VR Gaming in 2019: Headsets Evolve, PS4 Power and More Predictions

Credit: Andrey_Popov / ShutterstockCredit: Andrey_Popov / Shutterstock

Virtual reality (VR) is like The Little Engine That Could. It keeps chugging along and pushing, despite adoption obstacles and uphill-like momentum. But every year, VR pushes closer to becoming mainstream tech. And if you know the story of The Little Engine That Could, you know that he eventually succeeds. Will 2019 be the year VR finally reaches the top of the gaming mountain, becoming a broadly accepted, realistic and coveted platform?

Let’s gaze into our crystal ball for some predictions about the reality of VR in 2019.

No, VR won’t die. The market will grow, but consumer growth will be slow.

Analysts generally agree that the VR market will continue growing throughout 2019. But while business use expands rapidly, consumer VR will continue growing slowly, thanks to barriers-to-entry, like price, space requirements and many headsets requiring a well-specced gaming PC.

Analysts peg the market as growing at a CAGR (Compound Annual Growth Rate)  of 50 percent, give or take, depending on whom you ask. A September 2018 report notes that the global VR market represented $4.5 billion in 2017. Signs also point to growth for VR gaming specifically. Grand View Research says the global VR gaming market will surpass $45 billion by 2025. And in 2017, gaming, as well as media and entertainment represented over 30 percent of VR revenue, according to P&S Market Research.

So even though we’re expecting slow consumer growth, we expect that as VR grows overall, so too will VR gaming-related sales, primarily from VR headsets. VR headset prices are continuously dropping—partially due to component prices falling—and, therefore, accessibility is growing.

Standalone headsets will come into their own in 2019.  We’ll all have our eyes on Oculus Quest in 2019, because It could potentially tear down many of those VR barriers. At $400, the standalone headset can offer a similar experience to the Oculus Rift without requiring IR sensors or connection to a gaming PC or smartphone.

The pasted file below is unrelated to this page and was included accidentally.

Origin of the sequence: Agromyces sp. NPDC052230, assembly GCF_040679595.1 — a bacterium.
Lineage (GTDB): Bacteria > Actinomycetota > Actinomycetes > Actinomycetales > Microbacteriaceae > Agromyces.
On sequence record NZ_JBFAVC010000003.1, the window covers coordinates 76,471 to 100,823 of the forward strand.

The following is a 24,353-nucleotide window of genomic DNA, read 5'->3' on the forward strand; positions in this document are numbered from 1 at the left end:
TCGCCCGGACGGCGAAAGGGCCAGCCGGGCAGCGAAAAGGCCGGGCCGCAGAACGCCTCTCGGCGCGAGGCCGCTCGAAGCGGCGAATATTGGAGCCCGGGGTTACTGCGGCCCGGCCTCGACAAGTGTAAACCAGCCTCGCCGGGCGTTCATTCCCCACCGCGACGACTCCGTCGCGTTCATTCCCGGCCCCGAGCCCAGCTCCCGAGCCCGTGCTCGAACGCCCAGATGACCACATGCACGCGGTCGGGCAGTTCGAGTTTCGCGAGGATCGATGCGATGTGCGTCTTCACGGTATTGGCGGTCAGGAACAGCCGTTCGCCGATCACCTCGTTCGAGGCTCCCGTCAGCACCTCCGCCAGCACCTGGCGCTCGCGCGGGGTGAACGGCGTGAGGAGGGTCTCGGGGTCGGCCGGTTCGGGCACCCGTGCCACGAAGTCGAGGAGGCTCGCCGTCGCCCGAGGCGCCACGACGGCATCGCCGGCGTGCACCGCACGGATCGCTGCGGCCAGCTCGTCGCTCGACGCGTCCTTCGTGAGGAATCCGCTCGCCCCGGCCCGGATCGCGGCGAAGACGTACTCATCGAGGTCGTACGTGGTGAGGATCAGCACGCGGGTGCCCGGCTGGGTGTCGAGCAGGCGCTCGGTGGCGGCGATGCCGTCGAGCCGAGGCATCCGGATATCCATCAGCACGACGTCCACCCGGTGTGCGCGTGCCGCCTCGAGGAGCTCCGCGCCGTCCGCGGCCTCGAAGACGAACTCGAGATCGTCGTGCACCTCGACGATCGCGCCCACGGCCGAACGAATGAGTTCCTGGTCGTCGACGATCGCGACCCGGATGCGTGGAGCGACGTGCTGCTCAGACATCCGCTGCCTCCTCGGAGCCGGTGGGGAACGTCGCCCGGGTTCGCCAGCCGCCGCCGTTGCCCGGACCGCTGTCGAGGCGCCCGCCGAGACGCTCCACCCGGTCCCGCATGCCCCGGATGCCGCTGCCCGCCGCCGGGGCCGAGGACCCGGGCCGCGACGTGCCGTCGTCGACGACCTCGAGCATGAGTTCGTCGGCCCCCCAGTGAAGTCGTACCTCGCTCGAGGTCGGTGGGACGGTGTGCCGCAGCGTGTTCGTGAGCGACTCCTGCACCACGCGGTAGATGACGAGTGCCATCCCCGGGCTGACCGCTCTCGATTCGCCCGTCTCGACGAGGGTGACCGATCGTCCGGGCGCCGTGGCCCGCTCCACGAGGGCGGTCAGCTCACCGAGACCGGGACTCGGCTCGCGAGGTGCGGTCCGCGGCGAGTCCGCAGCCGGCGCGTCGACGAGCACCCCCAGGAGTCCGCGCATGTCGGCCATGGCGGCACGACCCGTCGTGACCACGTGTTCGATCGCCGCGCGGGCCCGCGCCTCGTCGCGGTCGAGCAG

While its mobile CPU may not be as powerful as a modern Intel or AMD processor, its wireless functionality, 6-degrees of freedom (6-DOF, for 360-degree movement) and bundled controllers are also important steps in making VR gaming more appealing.

Already-released standalone head-mounted displays (HMDs) will get a boost. Google is working on a 6-DoF controller for the Google Daydream, and HTC is also working on a 6-DoF controller for the Vive Focus, which we predict will finally hit the consumer market in 2019.

VR headsets will get more powerful.

Outside of Oculus Quest, there are many other reasons to watch HMDs in 2019, as fields of view (FOVs), displays, eye tracking and wireless capabilities continue to advance.

The rumored Valve headset is expected to have an impressive 135-degree FOV. And by 2019, Pimax should be done shipping out its 8K, with a dual-resolution of 3840x2160 and 200-degree FOV, and 5K Plus, with dual-resolution of 2560x1440 and 200-degree FOV, headsets. Consider that the HTC Vive Pro has dual 1440x1600 resolution and a 110-degree FOV.

Pimax is also supposed to release an eye-tracking module in Q1 2019. The brand overall  can make an influential splash in 2019. We reviewed a pre-production version of their 5K+ and found it may offer a peek into mainstream VR’s future.

Speaking of eye-tracking, the tech is also on track to improve in 2019, thanks to components vendor developments—although it’ll probably take longer to reach consumers. Take Synaptics, which in August released a new display driver claiming to be the first dual-display 2K resolution combined with foveal transport support, which keeps images in the direct line of sight.